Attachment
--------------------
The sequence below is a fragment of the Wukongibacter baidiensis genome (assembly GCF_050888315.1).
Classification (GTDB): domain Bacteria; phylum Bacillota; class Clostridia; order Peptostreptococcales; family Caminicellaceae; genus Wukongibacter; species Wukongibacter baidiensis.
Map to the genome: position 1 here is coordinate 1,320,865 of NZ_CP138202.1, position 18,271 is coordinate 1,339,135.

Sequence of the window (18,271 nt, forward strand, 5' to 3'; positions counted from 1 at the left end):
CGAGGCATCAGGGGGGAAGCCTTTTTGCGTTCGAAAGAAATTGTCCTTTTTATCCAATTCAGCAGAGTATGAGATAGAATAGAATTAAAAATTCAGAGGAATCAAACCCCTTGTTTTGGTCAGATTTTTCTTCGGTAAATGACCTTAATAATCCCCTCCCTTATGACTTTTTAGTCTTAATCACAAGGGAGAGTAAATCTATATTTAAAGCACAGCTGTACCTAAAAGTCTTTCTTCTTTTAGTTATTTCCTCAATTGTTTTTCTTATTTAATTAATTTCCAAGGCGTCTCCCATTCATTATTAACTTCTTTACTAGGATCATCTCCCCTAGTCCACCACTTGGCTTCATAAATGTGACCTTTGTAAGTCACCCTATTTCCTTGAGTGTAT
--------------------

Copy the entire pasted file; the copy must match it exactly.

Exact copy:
The sequence below is a fragment of the Wukongibacter baidiensis genome (assembly GCF_050888315.1).
Classification (GTDB): domain Bacteria; phylum Bacillota; class Clostridia; order Peptostreptococcales; family Caminicellaceae; genus Wukongibacter; species Wukongibacter baidiensis.
Map to the genome: position 1 here is coordinate 1,320,865 of NZ_CP138202.1, position 18,271 is coordinate 1,339,135.

Sequence of the window (18,271 nt, forward strand, 5' to 3'; positions counted from 1 at the left end):
CGAGGCATCAGGGGGGAAGCCTTTTTGCGTTCGAAAGAAATTGTCCTTTTTATCCAATTCAGCAGAGTATGAGATAGAATAGAATTAAAAATTCAGAGGAATCAAACCCCTTGTTTTGGTCAGATTTTTCTTCGGTAAATGACCTTAATAATCCCCTCCCTTATGACTTTTTAGTCTTAATCACAAGGGAGAGTAAATCTATATTTAAAGCACAGCTGTACCTAAAAGTCTTTCTTCTTTTAGTTATTTCCTCAATTGTTTTTCTTATTTAATTAATTTCCAAGGCGTCTCCCATTCATTATTAACTTCTTTACTAGGATCATCTCCCCTAGTCCACCACTTGGCTTCATAAATGTGACCTTTGTAAGTCACCCTATTTCCTTGAGTGTAT